Vol. 22, No. 5,514 - The American Reporter - September 7, 2016



by Clarence Brown
American Reporter Correspondent
Seattle, Wash.
December 10, 2003
Ink Soup
SUNT LACRIMAE RERUM

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SEATTLE, Wash. -- When I was growing up in the Thirties in South Carolina I absorbed, along with the rest of the local culture, the rule that forbade men to cry. John 11:35 - "Jesus wept" - to the contrary notwithstanding, men, real men, did not weep.

I now think that this rule is not only absurd but positively wrong as a means of upbringing, but at the time I would no more have objected to it than I would have objected to segregation.

Weeping was so rare in my childhood that instances of it are seared into my memory. I was about four, I suppose when my mother left me in the care of my grandmother to go downtown. I wanted to go. She left me behind. I bawled.

Far better preserved are those times when I underwent torment with proudly dry eyes. Corporal punishment was the rule, at home as at school. It was called whipping-but my father used his belt, my schoolmasters paddles. Lady teachers used a ruler, and across the outstretched palm, not across the buttocks.

The victim's goal, however, was to look sternly out at the world without so much as a twinge of facial expression. One did not wish to be seen fighting back tears so much as to be utterly confident that tears did not exist.

I recall that, as a consequence of my success in these contests, I suffered from time to time an odd kind of dread. Suppose, I thought, my father should, God forbid, die, and I should stand around the house, in front of his open casket, and later at the graveside ceremony, and not weep? I even recall actually practicing weeping in front of a mirror, so as to be ready when the time came to give at least the illusion of tears.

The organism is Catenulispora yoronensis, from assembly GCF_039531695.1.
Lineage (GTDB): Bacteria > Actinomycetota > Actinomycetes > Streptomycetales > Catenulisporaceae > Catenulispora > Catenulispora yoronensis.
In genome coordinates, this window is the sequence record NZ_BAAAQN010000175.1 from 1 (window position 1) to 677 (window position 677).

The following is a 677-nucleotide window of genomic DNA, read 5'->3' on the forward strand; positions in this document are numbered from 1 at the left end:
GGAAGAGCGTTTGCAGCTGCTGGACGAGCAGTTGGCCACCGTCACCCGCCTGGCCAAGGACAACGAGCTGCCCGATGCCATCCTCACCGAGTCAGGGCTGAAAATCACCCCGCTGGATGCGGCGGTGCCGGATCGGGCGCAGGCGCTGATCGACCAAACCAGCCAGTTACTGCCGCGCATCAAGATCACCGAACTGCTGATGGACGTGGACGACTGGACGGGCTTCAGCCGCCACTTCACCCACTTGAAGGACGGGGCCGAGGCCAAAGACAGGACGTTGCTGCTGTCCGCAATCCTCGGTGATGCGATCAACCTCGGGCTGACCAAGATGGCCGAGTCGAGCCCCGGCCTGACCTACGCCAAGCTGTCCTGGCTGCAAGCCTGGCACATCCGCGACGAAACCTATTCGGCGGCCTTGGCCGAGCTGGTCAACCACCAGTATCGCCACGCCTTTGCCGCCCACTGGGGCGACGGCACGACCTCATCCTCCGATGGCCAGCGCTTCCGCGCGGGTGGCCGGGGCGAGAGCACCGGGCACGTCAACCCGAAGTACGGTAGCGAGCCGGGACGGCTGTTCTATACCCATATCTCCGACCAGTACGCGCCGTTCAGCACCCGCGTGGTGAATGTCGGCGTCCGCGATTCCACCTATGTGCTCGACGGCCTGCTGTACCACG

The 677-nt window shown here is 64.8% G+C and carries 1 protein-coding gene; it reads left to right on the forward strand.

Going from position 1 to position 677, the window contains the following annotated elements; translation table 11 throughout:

There were times when it was judged okay to cry. When the train carrying the body of Franklin D. Roosevelt slowly up the coast from Warm Springs, Ga., to Washington, D.C., was described by John Daly (there being no tv), it was okay for me to wet the radio with my tears.

Later on I managed to get dry-eyed through the assassination of John F. Kennedy, but the sight of his little boy saluting as his father's body was borne past sent me into spasms of unmanly weeping.

Now, in my old age, the prohibition against tears is one of the many parts of my stoic upbringing that I have not only called into question, but repeatedly violated.

My research on this topic led me to my journal for 2001, and specifically to September 11:

"The United States is in a state of emergency, if not actually in a state of war. A series of terrorist attacks began at a little before six o'clock local time..."

It took me a whole week, but on the 18th of September I wrote this in my journal:

"This morning...I lay on my bed for a while working a crossword puzzle. Huck came to lie on the bed with me. I turned on the radio. At the first sound of Bob Edwards' voice talking about the eternal topic of these days, I suddenly burst into tears. I wept for about ten minutes, helplessly. I have felt close to tears lately, especially in church, but this was the first actual breakdown."

I find now that I am neither ashamed nor proud of shedding tears. Men cry. I only wish that my Spartan upbringing had not so long postponed what is, after all, not a terribly brilliant insight.

Clarence Brown is a cartoonist, writer, and Professor Emeritus of Comparative Literature at Princeton University.

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